Calvin told me his brother was going for a job interview this afternoon. (Sometimes, I need to get to a job interview is a way of asking for gas money, which is a way of getting money for... you get the idea.)
But this is apparently legit. His brother just got out of prison and hopes to get the first job of his life at age 58. Technically, it's his second job. He was hired at a steel mill as a young man and a week later the company shut down the mill.
After that, he thought, what's the point of working for a company? Next he worked for Spot and Steal, Calvin said.
The job interview is in the housekeeping department in a hotel.
I used to work housekeeping, Calvin said. He told me about a contest for the staff. The worker who could make up bed the fastest and pass the inspection would win $100.
He practiced all week perfecting his technique, popping the sheets so they'd drop in place and he wouldn't have to fuss with smoothing them.
He scared off a few competitors by letting them watch him practice. There was one guy he knew was fast who he'd eventually face, so he didn't let anyone know about his secret weapon.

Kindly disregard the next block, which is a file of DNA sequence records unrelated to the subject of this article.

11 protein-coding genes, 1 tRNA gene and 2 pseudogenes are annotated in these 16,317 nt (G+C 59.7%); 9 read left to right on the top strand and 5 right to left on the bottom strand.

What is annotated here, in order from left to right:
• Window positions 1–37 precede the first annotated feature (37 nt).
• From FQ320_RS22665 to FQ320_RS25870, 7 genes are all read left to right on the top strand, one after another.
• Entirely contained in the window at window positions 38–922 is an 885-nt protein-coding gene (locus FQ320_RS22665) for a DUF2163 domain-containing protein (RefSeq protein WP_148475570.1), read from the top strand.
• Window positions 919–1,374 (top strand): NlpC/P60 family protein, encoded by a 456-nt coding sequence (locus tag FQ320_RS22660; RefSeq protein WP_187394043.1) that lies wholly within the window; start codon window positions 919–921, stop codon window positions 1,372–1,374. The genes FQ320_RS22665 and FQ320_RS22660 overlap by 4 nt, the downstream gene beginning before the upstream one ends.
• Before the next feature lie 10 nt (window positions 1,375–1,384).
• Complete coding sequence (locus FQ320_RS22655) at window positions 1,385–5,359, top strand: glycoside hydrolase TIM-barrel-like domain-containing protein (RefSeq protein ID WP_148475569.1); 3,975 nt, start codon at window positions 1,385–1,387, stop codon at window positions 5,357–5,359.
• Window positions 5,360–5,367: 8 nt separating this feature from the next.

In the finals, the two men were close as they completed one side of the bed. As his competitor raced around to the other side, Calvin unleashed the secret weapon, leaping over the bed.
The move saved him a second or two, but it was the surprise factor and the whooping audience that made the other guy hesitate just enough.
Calvin collected the hundred.
I've met a number of intelligent people at Peace House during my first month. Their full-time job, it seems, is to manage an overflowing mind, thoughts that race, memories that won't fade, pain that sends signals all night.
The words come in long streams or they come out of nowhere, as from the man who sat down and wrote this one afternoon.